a grade C violation and had a criminal history category of VI; from this, the officer
concluded that the appropriate range under the policy statement was 8 to 14 months.
See U.S.S.G. §§ 7B.1.(a)(3), 7B1.4(a). The government did not object, but noted that
Mattingly may have committed a more serious grade B violation because recording
videos of his grandchildren without their mother’s consent could be a felony under
state law. See 720 ILCS 5/11‐24(b)(3); U.S.S.G. § 7B.1.(a)(2). The range of imprisonment
would then be 21 to 27 months. See U.S.S.G. § 7B1.4(a). If the judge erred, it was by
considering too low of a range, and so Mattingly could not establish any prejudice.
Counsel next considers, but rightly rejects, challenging the reasonableness of the
reimprisonment term. He notes that Mattingly received the statutory maximum term
and assesses whether the judge adequately considered Mattingly’s principal argument
in mitigation: that Mattingly’s poor health warrants a shorter sentence. The judge
considered Mattingly’s health, but concluded that his various medical needs “can be
addressed at the Bureau of Prisons . . . without the distraction of cell phone viewing or
videotaping of minor children.” The judge also said he would recommend that
Mattingly serve his time in a medical facility. Further, as required by 18 U.S.C. § 3583(e),
the judge considered the sentencing factors in § 3553(a). See Brown, 823 F.3d at 394. He
cited instances of Mattingly’s repeated disregard for the law and the concerning nature
of his noncompliance: he had unapproved contact with his grandchildren and video
recorded them, and he viewed pornography portraying sexual activity between fathers
and daughters. He concluded the sentence was needed to deter further misconduct and
protect the public. Because the judge considered the statutory factors and Mattingly’s
mitigating argument, it would be frivolous to argue that the two‐year term of
imprisonment is unreasonable.
Finally, counsel evaluates whether he could bring a substantive challenge to any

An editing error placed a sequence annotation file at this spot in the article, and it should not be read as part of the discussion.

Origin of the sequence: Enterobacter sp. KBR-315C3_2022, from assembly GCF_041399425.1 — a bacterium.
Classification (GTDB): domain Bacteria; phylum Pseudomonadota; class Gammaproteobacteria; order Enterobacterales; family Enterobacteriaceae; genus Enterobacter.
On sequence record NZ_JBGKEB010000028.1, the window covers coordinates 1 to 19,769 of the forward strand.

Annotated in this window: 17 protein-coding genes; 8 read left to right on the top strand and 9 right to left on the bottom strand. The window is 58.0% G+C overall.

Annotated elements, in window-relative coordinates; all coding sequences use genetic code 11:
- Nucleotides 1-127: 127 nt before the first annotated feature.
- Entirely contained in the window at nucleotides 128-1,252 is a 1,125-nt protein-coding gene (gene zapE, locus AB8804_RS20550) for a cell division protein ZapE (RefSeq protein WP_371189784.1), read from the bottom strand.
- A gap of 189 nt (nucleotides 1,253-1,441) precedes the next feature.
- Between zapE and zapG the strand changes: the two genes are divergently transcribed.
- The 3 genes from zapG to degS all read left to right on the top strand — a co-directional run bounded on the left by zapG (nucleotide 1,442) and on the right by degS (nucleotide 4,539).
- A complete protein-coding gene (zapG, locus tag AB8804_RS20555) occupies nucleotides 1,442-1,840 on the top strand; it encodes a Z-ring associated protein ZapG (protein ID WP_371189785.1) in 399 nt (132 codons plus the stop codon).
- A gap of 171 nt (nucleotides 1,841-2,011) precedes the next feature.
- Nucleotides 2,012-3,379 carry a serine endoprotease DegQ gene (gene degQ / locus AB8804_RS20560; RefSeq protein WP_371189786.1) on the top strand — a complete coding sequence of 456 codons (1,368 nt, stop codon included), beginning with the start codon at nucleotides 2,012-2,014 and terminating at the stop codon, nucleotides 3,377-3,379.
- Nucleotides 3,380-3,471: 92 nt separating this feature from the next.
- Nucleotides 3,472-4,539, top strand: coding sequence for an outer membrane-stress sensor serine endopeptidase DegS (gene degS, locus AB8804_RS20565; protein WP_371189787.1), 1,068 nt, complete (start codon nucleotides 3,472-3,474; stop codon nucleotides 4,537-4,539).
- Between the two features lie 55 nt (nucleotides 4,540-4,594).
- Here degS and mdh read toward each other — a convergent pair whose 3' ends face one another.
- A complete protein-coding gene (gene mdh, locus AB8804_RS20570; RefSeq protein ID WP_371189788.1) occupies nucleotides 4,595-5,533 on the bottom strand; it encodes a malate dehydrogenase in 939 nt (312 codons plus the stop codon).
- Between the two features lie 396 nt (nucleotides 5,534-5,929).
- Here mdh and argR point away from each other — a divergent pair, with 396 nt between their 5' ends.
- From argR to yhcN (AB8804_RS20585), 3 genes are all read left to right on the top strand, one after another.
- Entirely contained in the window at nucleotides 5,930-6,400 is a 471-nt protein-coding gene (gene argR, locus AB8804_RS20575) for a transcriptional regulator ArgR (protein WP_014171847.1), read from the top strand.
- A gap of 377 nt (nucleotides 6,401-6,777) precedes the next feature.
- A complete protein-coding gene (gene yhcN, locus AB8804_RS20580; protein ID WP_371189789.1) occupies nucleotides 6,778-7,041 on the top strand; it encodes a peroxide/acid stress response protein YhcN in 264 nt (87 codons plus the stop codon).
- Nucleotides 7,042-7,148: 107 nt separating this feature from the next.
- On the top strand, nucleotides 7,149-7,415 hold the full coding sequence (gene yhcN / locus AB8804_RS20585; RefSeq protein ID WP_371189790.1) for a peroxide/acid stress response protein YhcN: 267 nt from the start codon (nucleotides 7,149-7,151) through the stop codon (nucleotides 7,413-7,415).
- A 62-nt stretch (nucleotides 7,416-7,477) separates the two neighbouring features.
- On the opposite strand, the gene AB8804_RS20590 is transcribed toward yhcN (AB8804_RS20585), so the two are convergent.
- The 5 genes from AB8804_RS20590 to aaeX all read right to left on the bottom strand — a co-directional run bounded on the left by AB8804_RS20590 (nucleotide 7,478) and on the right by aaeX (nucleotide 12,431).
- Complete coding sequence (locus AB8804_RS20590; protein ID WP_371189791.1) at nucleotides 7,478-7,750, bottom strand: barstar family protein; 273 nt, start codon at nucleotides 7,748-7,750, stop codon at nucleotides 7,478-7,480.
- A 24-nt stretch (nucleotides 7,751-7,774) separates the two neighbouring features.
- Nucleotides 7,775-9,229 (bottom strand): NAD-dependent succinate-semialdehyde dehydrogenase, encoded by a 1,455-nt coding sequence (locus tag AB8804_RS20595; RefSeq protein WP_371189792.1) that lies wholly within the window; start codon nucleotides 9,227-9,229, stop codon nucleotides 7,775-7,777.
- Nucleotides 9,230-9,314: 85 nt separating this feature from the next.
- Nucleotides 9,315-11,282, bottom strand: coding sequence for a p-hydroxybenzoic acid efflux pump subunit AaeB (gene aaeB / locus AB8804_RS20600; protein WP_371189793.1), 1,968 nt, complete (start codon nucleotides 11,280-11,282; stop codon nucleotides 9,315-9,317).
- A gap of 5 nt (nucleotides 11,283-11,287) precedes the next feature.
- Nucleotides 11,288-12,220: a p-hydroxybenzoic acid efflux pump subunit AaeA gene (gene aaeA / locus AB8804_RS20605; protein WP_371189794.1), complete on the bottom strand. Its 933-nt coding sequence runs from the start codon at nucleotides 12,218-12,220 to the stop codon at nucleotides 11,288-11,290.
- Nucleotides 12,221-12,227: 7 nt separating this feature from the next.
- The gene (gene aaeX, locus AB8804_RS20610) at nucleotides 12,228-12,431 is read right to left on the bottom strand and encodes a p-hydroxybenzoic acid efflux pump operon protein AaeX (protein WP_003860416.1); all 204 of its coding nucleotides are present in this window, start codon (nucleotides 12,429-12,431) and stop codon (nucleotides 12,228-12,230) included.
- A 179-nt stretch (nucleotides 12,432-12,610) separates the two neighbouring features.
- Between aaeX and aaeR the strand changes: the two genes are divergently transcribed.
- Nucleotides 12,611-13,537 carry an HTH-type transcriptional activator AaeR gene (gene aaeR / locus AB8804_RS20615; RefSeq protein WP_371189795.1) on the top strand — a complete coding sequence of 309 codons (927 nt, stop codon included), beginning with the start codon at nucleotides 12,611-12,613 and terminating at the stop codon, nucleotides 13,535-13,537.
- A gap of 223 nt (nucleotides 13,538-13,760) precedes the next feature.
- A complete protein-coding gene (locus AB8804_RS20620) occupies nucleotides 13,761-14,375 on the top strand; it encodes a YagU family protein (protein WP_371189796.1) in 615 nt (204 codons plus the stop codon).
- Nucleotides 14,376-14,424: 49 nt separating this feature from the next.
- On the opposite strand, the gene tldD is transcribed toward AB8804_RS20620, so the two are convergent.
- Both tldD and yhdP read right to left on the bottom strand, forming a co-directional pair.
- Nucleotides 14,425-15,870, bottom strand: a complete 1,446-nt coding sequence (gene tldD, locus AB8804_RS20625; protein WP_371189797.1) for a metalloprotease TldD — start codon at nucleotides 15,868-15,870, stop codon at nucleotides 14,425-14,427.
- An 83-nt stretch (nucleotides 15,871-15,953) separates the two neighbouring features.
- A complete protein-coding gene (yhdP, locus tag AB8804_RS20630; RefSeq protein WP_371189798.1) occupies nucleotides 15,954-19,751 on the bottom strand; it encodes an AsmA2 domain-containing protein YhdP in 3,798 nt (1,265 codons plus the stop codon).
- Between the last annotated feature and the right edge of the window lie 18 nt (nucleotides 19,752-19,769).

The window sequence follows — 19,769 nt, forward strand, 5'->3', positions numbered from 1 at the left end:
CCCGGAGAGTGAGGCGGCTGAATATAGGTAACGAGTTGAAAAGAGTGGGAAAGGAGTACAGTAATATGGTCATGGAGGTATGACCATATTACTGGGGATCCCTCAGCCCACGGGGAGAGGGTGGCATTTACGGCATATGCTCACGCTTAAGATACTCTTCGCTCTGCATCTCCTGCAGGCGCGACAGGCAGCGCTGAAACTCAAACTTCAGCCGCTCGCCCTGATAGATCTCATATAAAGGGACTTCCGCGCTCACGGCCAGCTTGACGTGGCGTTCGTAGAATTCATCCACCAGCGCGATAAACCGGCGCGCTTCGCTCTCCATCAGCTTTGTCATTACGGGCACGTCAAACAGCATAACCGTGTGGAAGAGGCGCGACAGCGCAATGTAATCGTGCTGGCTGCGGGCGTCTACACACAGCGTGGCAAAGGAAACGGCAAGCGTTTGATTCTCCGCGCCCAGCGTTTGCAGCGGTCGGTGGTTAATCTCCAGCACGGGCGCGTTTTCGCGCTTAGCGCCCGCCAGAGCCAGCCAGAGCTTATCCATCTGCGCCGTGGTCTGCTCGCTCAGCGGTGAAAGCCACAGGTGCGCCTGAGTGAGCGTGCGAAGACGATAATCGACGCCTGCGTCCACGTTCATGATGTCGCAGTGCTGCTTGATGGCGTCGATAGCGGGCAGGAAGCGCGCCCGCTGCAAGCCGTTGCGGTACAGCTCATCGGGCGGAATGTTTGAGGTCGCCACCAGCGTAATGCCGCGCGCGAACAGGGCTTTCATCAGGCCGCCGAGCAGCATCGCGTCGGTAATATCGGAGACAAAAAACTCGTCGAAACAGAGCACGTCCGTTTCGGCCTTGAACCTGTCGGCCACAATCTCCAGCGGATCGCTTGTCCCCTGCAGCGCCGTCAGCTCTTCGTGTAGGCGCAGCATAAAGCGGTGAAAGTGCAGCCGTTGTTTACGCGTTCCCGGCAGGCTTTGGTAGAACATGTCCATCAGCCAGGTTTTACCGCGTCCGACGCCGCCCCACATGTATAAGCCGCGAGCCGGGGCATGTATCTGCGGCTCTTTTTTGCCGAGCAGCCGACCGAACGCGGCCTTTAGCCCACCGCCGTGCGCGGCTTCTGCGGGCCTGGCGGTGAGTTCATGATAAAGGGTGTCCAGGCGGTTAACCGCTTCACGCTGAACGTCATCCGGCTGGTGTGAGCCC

conditions of supervised release imposed at revocation. Counsel concludes that
challenging any condition would be frivolous because this court has previously
approved “virtually all of the conditions imposed.” That is not enough of a reason,
because conditions of supervised release, as part of the entire sentence, always merit
close attention. See United States v. Thompson, 777 F.3d 368, 373 (7th Cir. 2015). We would
review for plain error a challenge to conditions that the defendant did not object to
when they were imposed. United States v. Bloch, 825 F.3d 862, 869 (7th Cir. 2016).
(Mattingly arguably waived, and did not merely forfeit, the argument because he stated
that he had no objections to the conditions, but we give him the benefit of the doubt.)
Counsel does not examine any particular condition, but we note that we have
criticized as overly broad a condition prohibiting a defendant from having any contact
with minors without the presence of an adult who is aware of the defendant’s history
and who has been approved by the probation officer. Thompson, 777 F.3d at 376. But the
analogous condition imposed on Mattingly excepts contact with minors “in the course
of normal commercial business” and contact that is “unintentional and incidental.”
Thus, the condition is narrower than what we criticized in Thompson. See United States v.
Warren, 843 F.3d 275, 283 (7th Cir. 2016) (distinguishing between the “no‐contact
condition” in Thompson and a condition that “exempt[s] incidental contact with, for
example, waitresses or cashiers who could be minors”). (In any case, we have no reason
to believe that Mattingly wants to challenge the condition; neither counsel nor
Mattingly raises the issue. See Wheeler, 814 F.3d at 858.) Further, the court adopted the
probation officer’s reasons for imposing the condition: Mattingly’s prior sexual offense,
his continued disregard his supervised release conditions, and his history of
videotaping minors. A reasonableness challenge would be frivolous.
Accordingly, we GRANT counsel’s motion to withdraw and DISMISS the